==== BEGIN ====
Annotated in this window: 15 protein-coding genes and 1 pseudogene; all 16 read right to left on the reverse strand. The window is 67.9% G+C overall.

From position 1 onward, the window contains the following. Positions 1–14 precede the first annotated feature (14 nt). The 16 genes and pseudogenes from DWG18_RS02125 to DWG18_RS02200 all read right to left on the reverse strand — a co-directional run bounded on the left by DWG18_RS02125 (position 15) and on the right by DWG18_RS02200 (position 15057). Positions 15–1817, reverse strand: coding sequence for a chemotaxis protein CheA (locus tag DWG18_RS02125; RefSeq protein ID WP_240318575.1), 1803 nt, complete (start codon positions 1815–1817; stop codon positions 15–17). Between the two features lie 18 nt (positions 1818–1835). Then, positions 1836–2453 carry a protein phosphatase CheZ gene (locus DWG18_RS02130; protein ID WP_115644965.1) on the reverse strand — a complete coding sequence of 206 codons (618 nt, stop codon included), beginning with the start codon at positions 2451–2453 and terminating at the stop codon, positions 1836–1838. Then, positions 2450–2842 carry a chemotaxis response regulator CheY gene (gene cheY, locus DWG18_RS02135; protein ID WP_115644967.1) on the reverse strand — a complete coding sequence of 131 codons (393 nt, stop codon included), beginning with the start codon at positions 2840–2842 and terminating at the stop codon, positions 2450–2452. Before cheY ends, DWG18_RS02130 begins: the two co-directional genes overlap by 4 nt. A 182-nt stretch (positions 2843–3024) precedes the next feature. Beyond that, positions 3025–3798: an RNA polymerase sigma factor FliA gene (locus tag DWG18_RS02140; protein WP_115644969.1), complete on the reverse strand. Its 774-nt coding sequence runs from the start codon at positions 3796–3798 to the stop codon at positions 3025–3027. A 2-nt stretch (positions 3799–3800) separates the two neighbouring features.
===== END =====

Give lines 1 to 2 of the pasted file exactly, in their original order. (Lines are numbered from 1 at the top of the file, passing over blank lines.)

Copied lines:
Annotated in this window: 15 protein-coding genes and 1 pseudogene; all 16 read right to left on the reverse strand. The window is 67.9% G+C overall.

From position 1 onward, the window contains the following. Positions 1–14 precede the first annotated feature (14 nt). The 16 genes and pseudogenes from DWG18_RS02125 to DWG18_RS02200 all read right to left on the reverse strand — a co-directional run bounded on the left by DWG18_RS02125 (position 15) and on the right by DWG18_RS02200 (position 15057). Positions 15–1817, reverse strand: coding sequence for a chemotaxis protein CheA (locus tag DWG18_RS02125; RefSeq protein ID WP_240318575.1), 1803 nt, complete (start codon positions 1815–1817; stop codon positions 15–17). Between the two features lie 18 nt (positions 1818–1835). Then, positions 1836–2453 carry a protein phosphatase CheZ gene (locus DWG18_RS02130; protein ID WP_115644965.1) on the reverse strand — a complete coding sequence of 206 codons (618 nt, stop codon included), beginning with the start codon at positions 2451–2453 and terminating at the stop codon, positions 1836–1838. Then, positions 2450–2842 carry a chemotaxis response regulator CheY gene (gene cheY, locus DWG18_RS02135; protein ID WP_115644967.1) on the reverse strand — a complete coding sequence of 131 codons (393 nt, stop codon included), beginning with the start codon at positions 2840–2842 and terminating at the stop codon, positions 2450–2452. Before cheY ends, DWG18_RS02130 begins: the two co-directional genes overlap by 4 nt. A 182-nt stretch (positions 2843–3024) precedes the next feature. Beyond that, positions 3025–3798: an RNA polymerase sigma factor FliA gene (locus tag DWG18_RS02140; protein WP_115644969.1), complete on the reverse strand. Its 774-nt coding sequence runs from the start codon at positions 3796–3798 to the stop codon at positions 3025–3027. A 2-nt stretch (positions 3799–3800) separates the two neighbouring features.